User Interface

Nestled within the LG Enact is the Android 4.1.2 Jelly Bean operating system, though we would have hoped that Android 4.2 were on-board. Like most other LG smartphones, the Enact is layered with the Optimus UI that offers some nice visuals and customizations. First off, you can select between either a standard mode or a starter mode – which is designed for people that have never used Android before, with larger icons and easy access to menus. There is also a selection of four Themes (Optimus, Biz, Cozywall, and Marshmallow), six screen swipe effects, font styles, lock screen settings, and even a nice selection of desktop widgets.

LG and Verizon include some extra apps on the device, such as Amazon, Audible, Dictionary, IMDb, Mobile Hotspot, My Verizon, NFL Mobile, Quick Translator, Slacker, and VZ Navigator. A couple others are File Share, which allows you to transfer images, videos, music, and documents between other LG phones, Polaris Office for opening MS Word, Excel, PowerPoint and PDF files, Richnote for note-taking, and Smart Share for DLNA connectivity between the phone and other compatible DLNA devices.

Everything else is pretty much standard, including the Calendar, E-Mail, and G-Mail apps.

Processor and Memory

The LG Enact comes with a 1.2GHz dual-core Qualcomm MSM8930 Snapdragon S4 processor with 1GB of RAM.

Quadrant Standard AnTuTu GFXBench Vellamo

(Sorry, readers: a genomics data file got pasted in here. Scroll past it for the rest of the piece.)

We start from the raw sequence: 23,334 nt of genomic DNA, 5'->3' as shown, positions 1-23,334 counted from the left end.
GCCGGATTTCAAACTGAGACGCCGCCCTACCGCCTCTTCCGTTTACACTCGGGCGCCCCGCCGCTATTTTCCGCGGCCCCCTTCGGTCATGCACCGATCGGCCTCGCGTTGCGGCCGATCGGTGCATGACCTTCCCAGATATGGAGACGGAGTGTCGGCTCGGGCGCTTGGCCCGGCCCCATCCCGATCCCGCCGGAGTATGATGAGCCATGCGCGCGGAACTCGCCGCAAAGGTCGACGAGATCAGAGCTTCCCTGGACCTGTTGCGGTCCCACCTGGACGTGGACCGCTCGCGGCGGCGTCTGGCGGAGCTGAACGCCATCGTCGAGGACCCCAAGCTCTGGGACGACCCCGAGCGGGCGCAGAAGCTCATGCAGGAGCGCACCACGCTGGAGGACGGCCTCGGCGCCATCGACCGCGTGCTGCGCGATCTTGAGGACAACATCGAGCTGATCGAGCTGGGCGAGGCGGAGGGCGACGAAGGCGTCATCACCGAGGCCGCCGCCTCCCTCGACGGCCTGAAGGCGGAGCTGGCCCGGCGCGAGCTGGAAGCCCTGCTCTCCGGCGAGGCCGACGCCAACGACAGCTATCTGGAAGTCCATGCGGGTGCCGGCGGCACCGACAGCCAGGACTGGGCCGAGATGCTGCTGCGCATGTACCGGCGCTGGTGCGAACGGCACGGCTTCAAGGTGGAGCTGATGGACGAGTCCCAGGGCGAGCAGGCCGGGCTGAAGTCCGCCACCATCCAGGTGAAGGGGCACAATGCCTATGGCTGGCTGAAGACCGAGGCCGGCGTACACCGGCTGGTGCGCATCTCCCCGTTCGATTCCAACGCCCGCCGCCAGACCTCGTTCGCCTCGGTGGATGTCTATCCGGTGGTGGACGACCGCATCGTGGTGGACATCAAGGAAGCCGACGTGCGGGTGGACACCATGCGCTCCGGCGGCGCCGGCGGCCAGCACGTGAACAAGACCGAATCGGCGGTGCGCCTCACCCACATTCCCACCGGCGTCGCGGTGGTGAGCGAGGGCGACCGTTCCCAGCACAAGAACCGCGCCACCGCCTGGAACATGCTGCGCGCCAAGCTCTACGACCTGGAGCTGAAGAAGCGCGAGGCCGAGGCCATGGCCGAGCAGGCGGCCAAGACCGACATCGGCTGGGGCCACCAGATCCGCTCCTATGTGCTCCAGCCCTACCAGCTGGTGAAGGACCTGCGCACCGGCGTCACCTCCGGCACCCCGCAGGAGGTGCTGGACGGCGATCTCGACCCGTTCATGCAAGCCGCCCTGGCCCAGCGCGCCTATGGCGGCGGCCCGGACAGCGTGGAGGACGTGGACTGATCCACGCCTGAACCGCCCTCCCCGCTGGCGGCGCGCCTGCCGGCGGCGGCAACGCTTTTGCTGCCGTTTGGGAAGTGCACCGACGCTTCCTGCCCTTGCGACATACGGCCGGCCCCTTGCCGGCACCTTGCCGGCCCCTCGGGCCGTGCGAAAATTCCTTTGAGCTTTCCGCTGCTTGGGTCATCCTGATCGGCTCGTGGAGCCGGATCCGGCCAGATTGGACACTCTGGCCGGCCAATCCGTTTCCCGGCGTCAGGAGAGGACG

(HTML5 / Metal)
LG Enact 5231 10699 2765 / 24 fps 2033 / 526
Samsung Galaxy Stratosphere II 4122 2700

Pantech Marauder 4882 6601

LG Optimus L7 II 2823 6674

As you can see from the above benchmark, the LG Enact is pretty much in the same class as the Samsung Galaxy Stratosphere II and Pantech Marauder. For real-world use, the Enact does feel a bit sluggish, mostly when swiping between the home screens and opening apps. Again, keeping in mind the price-point of this phone, we do wish that a faster processor were used, to speed things up a bit.

When using the app, we were able to get speeds up to 21 Mbps for download and 10 Mbps for upload, which is average for our area. Also supported is Wi-Fi 802.11 b/g/n (2.4GHz), Bluetooth 4.0, and NFC.



1. mottykels

Posts: 387; Member since: May 15, 2013

Rating is too high, maybe 4.5 for that kind of innovation, #trash

3. ColoKat

Posts: 1; Member since: Oct 07, 2013

Funny how reviews will vary a lot based on age and sex. I have an LG Accolade that is 5 years old. My kids have all had smartphones for a while. Not me. I was afraid of a smartphone. My Accolade has been dropped a million times-mostly on concrete or asphalt-and still works great! Recently, while visiting out of state, something got dropped on it and the front screen now has an ink blob on it. But the inside screen still works fine. Many of my letters and numbers are worn off. So I've been looking at smartphones. Since my LG has held up so well-still didn't need to charge it but once every 3-4 days-I have been reading reviews on the Enact. For the most part people like me have loved it! The over 50 crowd! I don't need nor want a bunch of bells and whistles. I'd like to have a GPS so if I'm away from home and can't remember where a restaurant I ate at a long time ago. I'd like to be able to purchase off of Amazon. But really having a smartphone has been based in fear. And from what I can tell from reviews from people like me-well, I've made my mind up and the Enact is the one. So younger people continue to love love the IPhone's and Windows phones and don't bash the lessor smartphone. It is exactly what WE need.
  • Display 4.0" 480 x 800 pixels
  • Camera 5 MP / 0.3 MP VGA front
  • Processor Qualcomm Snapdragon S4 Plus, Dual-core, 1200 MHz
  • Storage 8 GB + microSDXC
  • Battery 2460 mAh(11.6h talk time)

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